If you are thinking about taking on a massive financial commitment, such as buying a home with a mortgage, you will do best to first understand the terms under which you will own your home, whether it be a house or a flat.
In the context of residential mortgages, the table below lists major distinctions between two common forms of property ownership you should familiarise yourself with.
|Best and highest form of property ownership in England and Wales 1|
|A house (usually)||A flat (usually) OR a house bought through a shared ownership scheme|
|Pay the purchase price and pay no more additional charges in the future to the 3rd parties for managing your property/land||Pay the purchase price and be aware of future additional charges you may incur later on to manage your property/land, i.e. grand rent, service/maintenance charge|
|You own the house and the land it stands on||You own the flat but not the building and not the land the building stands on|
|You own the house for an indefinitely||You own the flat for as long as your lease agreement lasts for; your lease can be extended at any point but please be aware that there might be a fee payable to a Freeholder for extending the lease.|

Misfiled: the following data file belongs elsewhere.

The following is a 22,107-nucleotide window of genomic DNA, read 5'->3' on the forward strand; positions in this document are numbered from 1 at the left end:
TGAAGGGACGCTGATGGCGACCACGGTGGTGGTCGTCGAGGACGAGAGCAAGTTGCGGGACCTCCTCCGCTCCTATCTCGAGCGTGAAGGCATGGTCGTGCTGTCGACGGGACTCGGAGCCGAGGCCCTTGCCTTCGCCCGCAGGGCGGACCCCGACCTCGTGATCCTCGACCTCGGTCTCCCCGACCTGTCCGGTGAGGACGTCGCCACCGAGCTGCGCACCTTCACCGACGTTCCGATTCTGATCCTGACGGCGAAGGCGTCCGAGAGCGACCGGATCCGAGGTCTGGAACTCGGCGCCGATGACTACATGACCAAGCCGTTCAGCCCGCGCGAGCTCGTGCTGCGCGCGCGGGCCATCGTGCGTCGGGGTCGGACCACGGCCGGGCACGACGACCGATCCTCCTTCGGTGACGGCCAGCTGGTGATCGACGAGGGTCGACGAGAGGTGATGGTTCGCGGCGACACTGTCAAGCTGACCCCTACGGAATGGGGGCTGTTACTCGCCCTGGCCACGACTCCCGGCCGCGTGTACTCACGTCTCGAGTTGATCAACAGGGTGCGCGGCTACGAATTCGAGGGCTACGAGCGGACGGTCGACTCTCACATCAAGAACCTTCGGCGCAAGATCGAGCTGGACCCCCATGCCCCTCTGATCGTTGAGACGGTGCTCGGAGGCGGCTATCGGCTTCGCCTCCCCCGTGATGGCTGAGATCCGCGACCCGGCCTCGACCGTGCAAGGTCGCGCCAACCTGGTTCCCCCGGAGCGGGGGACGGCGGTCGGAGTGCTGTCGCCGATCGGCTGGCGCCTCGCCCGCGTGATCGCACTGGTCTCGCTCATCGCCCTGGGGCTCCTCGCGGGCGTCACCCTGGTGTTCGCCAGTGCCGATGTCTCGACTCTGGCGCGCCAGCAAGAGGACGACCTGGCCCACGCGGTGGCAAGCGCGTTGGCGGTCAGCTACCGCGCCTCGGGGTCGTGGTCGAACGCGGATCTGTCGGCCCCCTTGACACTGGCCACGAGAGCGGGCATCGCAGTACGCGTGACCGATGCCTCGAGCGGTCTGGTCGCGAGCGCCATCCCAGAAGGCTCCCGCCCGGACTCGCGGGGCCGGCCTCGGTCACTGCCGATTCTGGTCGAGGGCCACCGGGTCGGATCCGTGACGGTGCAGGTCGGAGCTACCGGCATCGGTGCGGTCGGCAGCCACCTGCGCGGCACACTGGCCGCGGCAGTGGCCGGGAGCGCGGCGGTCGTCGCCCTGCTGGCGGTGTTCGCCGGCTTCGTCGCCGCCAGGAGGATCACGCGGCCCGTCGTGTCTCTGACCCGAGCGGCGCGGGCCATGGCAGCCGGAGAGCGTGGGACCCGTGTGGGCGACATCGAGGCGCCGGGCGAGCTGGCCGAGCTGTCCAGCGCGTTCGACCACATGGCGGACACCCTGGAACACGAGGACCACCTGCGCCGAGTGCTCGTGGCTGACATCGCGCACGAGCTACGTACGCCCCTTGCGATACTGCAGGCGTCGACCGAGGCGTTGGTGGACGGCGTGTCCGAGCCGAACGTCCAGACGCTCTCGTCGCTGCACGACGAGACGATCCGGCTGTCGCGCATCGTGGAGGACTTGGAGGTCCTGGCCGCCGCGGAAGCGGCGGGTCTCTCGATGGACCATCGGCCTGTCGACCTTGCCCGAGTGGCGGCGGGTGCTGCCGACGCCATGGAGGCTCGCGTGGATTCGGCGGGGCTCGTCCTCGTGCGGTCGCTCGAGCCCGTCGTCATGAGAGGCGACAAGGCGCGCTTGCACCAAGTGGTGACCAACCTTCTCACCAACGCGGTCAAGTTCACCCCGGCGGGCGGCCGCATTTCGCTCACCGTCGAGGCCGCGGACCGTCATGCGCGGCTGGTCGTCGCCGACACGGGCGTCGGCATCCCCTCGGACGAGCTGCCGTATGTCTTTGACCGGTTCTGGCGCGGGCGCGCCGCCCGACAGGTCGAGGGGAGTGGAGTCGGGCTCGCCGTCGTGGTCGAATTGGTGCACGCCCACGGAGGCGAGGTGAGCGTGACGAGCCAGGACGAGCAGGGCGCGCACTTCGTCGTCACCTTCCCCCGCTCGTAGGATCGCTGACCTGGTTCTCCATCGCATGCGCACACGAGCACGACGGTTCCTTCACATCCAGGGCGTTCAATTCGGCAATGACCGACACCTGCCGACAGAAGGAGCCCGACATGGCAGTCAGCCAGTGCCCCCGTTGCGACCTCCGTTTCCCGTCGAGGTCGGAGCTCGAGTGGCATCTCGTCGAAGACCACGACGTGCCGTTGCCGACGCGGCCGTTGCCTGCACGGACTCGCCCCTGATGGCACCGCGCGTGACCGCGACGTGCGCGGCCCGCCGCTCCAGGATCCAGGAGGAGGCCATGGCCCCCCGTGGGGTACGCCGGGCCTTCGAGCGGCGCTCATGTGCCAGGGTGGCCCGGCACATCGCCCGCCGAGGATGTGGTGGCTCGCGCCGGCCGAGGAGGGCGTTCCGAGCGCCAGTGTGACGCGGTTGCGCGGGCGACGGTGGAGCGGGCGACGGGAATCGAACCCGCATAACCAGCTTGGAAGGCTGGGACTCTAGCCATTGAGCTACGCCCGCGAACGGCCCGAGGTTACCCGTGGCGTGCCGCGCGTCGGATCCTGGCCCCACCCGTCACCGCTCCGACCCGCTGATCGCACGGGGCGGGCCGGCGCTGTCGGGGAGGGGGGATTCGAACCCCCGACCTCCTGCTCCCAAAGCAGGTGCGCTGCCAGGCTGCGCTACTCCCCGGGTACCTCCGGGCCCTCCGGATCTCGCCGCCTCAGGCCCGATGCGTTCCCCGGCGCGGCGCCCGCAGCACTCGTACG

|No limit to what you can do in your house as you control your property and land, i.e.: keeping pets, smoking, doing building works (within Permitted Development rights)||You may need permission of a Freeholder for example: to keep pets, to smoke, or to perform any building works; this means you do not have a full control over your property|
|You own the freehold; no charges apply||A freehold could be sold to third parties, resulting in possible ground rent and service charge changes|
|Historically, property value increased with time; however, the property value changes are dictated by the market conditions and the condition of the property itself||The value of the flat is dictated by the market conditions and the lease term remaining; the shorter the lease term the greater the possibility that the property may drop in value|
|Responsibility for the upkeep of the property and is yours||A Freeholder determines who has the responsibility, but you may need to pay towards the upkeep of the property|
|It’s your responsibility to insure the property||In majority of cases a Freeholder is responsible for the insurance of the building (but not the contents) - this may be part of your service charge|
1 Please note, Scotland has a different law than England, Wales, and Northern Ireland, also with regards to the property ownership.